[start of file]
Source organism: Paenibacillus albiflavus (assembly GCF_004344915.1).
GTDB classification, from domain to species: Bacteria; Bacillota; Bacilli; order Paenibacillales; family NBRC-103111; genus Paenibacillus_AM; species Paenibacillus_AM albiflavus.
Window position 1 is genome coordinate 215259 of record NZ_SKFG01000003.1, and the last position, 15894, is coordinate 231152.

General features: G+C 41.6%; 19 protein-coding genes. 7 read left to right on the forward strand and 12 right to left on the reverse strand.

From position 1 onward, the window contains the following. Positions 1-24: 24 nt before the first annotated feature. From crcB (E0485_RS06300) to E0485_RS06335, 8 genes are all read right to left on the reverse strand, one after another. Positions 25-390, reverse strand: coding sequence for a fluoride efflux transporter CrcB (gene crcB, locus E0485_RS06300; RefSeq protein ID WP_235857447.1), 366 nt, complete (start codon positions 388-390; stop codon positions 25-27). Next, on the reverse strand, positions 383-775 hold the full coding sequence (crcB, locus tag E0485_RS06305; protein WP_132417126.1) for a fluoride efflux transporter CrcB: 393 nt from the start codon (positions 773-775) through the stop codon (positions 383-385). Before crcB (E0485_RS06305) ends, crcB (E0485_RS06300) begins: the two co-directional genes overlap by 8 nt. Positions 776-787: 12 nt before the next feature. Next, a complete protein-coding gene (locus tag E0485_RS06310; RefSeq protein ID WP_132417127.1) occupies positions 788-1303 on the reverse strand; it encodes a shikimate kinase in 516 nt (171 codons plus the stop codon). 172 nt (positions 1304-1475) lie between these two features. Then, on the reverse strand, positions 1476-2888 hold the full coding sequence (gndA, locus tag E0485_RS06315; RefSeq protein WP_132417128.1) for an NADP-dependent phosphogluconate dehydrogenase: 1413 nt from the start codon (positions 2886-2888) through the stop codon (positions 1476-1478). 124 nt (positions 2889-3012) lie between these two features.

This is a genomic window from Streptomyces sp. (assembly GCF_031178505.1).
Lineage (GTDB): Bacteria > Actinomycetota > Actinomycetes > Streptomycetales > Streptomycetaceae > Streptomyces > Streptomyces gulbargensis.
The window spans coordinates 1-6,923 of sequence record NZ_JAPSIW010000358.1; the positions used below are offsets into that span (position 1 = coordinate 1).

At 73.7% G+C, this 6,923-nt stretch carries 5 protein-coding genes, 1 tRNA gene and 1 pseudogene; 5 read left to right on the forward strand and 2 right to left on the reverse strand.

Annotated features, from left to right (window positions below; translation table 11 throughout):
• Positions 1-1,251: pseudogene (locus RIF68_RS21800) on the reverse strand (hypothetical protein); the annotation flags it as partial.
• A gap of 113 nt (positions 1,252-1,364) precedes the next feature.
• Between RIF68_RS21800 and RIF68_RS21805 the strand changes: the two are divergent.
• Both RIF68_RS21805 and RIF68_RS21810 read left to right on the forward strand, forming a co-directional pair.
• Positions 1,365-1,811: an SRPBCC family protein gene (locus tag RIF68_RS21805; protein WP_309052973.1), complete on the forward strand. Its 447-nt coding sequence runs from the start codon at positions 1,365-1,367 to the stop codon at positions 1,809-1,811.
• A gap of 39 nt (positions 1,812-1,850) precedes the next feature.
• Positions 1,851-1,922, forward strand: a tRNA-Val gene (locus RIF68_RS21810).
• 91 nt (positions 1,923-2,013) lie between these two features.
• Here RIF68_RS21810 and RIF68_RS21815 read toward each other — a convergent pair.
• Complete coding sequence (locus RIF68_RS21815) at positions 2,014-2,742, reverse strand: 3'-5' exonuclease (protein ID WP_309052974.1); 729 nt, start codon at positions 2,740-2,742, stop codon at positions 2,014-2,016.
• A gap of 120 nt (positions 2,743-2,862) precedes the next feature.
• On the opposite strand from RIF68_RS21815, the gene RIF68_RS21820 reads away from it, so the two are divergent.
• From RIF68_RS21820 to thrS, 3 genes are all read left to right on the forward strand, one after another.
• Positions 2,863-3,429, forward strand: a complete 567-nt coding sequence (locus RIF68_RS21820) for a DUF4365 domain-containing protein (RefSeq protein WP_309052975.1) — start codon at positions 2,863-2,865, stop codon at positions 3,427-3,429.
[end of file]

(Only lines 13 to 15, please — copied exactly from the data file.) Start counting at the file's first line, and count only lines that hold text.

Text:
• Between RIF68_RS21800 and RIF68_RS21805 the strand changes: the two are divergent.
• Both RIF68_RS21805 and RIF68_RS21810 read left to right on the forward strand, forming a co-directional pair.
• Positions 1,365-1,811: an SRPBCC family protein gene (locus tag RIF68_RS21805; protein WP_309052973.1), complete on the forward strand. Its 447-nt coding sequence runs from the start codon at positions 1,365-1,367 to the stop codon at positions 1,809-1,811.